Sonos has a new addition to its ecosystem for connecting in your existing stereo and AV equipment, and for adding sound out and AirPlay 2 capabilities to existing speaker setups connected via an amplifier. It’s the $399 Sonos Port, and it replaces one of the older devices in the Sonos lineup, the Sonos Connect, with updated specs and a smaller footprint.
The Sonos Port is a small, matte-black box, which has RCA and digital coaxial audio outputs for connecting to your existing home stereo or home theater sound system, and an RCA audio in port for connecting audio sources, including things like a turntable, projector or other AV device that may not connect so easily to something like the Sonos Beam.
Sonos Port has a built-in digital-to-analog converter (DAC), which makes it much more attractive as an option to sound-quality buffs who want to add some connected and internet-capable media playback to their existing setup. Plus, if you connect it to your amplifier, any speakers you have connected to that automatically become AirPlay 2-compatible — and it works with Sonos’ existing Alexa and Google Assistant integration, meaning you can use voice commands to control playback (provided you also have a Sonos or Alexa device with a mic).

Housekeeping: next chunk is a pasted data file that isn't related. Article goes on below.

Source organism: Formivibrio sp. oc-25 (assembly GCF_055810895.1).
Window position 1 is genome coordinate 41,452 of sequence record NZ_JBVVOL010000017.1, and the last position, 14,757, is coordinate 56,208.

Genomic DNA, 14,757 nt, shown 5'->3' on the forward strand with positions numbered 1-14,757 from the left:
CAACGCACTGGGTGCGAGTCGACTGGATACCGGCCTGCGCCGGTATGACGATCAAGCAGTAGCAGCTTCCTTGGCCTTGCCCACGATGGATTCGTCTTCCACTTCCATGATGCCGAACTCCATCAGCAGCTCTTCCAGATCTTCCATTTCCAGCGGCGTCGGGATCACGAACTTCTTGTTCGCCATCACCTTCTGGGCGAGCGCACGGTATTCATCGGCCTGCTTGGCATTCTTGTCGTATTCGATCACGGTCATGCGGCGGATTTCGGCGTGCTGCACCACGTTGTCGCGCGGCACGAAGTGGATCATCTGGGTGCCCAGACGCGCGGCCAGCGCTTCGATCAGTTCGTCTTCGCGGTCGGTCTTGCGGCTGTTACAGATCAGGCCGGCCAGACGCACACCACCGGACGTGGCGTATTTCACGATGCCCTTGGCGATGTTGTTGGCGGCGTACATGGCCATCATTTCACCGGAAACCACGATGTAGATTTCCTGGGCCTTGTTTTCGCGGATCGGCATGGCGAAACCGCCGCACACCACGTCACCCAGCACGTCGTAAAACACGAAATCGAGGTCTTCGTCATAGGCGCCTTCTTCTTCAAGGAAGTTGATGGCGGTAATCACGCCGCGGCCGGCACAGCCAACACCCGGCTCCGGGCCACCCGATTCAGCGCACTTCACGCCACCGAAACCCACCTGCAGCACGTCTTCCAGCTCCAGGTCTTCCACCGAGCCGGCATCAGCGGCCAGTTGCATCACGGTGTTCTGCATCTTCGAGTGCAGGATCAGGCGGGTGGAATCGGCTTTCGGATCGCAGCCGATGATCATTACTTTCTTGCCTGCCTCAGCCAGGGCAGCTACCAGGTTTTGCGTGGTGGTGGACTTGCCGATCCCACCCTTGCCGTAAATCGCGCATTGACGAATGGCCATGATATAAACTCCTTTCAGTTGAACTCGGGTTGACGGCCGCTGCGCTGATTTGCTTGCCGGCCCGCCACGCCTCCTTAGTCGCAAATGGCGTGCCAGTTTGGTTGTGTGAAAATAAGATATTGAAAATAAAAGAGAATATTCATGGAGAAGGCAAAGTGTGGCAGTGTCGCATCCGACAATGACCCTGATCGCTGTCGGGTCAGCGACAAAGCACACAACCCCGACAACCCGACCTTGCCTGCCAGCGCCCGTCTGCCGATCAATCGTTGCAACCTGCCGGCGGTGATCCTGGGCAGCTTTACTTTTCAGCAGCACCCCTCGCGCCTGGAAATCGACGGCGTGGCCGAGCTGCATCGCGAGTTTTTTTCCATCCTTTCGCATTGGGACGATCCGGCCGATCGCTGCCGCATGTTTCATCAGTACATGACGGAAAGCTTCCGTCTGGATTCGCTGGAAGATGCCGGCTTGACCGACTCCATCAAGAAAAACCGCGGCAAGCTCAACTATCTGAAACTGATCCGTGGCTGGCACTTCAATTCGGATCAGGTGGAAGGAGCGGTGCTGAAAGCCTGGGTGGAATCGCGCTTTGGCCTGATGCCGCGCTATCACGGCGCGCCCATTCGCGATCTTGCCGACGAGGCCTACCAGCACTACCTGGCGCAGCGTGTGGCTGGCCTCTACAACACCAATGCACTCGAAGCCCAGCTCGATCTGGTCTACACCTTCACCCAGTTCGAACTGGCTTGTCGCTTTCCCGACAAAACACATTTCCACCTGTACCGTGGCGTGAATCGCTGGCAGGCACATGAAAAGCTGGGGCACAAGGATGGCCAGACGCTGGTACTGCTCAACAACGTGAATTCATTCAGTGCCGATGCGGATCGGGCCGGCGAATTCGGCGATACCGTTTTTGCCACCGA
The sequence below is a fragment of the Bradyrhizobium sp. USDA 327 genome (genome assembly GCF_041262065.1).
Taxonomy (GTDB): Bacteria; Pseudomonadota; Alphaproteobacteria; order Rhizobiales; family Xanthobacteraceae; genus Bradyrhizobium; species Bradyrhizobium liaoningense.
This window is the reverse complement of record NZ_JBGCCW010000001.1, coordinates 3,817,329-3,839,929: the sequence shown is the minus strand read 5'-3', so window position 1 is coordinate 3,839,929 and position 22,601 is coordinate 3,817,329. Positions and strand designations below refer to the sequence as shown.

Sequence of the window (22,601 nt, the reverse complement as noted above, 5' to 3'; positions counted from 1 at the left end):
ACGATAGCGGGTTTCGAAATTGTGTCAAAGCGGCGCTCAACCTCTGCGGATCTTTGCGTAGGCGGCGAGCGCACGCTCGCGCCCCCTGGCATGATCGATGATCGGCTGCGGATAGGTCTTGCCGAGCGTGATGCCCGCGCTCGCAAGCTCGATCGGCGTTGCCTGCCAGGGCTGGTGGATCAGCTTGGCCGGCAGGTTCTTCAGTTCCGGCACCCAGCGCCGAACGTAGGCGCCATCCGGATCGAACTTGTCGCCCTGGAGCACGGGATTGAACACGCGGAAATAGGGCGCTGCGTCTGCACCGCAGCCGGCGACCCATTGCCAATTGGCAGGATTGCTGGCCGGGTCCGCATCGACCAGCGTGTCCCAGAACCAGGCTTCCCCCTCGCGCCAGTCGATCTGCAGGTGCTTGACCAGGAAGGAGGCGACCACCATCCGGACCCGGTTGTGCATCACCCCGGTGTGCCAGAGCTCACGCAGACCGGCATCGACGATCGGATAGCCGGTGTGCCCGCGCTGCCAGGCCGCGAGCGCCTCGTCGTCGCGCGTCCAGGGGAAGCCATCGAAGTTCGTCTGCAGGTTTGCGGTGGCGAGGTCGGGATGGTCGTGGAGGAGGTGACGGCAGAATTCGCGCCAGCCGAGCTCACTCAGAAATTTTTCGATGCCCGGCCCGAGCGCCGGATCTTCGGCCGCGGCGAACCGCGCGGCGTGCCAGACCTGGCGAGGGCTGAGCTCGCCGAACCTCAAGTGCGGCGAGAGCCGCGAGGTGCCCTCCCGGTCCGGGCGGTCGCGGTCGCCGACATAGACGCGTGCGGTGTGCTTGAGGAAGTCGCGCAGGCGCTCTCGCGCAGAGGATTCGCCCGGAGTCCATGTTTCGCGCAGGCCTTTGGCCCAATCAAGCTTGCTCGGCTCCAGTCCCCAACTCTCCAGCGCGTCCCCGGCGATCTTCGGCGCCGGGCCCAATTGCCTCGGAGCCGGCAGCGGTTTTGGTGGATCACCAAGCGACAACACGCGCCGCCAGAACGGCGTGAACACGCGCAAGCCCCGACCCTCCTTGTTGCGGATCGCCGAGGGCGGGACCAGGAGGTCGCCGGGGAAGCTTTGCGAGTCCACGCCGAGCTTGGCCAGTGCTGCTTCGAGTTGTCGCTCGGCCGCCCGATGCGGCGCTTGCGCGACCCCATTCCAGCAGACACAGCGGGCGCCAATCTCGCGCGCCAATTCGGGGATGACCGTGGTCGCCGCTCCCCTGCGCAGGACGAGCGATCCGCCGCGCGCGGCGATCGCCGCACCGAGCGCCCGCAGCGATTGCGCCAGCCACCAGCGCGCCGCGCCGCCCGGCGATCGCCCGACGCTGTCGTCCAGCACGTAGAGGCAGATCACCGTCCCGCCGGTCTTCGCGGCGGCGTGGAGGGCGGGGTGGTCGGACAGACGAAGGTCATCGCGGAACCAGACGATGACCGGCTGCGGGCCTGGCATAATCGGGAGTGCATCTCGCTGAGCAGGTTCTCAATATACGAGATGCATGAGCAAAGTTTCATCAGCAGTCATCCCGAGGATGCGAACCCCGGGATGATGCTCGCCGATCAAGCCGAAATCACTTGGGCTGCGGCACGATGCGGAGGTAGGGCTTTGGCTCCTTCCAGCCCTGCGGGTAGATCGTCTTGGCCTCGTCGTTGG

The Sonos Port includes two built-in 10/100 Mbps Ethernet ports, so you can wire right into your router if you need a more reliable connection, and it has a 12V power trigger, which means it’ll automatically turn on stereo or receiver equipment when they’re connected and in standby mode.
A lot of the Port’s specs are similar to the outgoing Connect’s, but the more compact package, and its new matte-black look seem much better in terms of integrating unobtrusively with your existing setup. The asking price may seem a bit steep for what is essentially a connectivity accessory, but the Sonos Connect basically replaces a DAC entirely, which can be quite expensive on its own, and uniquely provides Sonos connectivity and streaming capabilities as well.
Pre-orders for the Sonos Port begin today, and it’ll be available starting September 12 in the U.S., with a global rollout to follow early next year.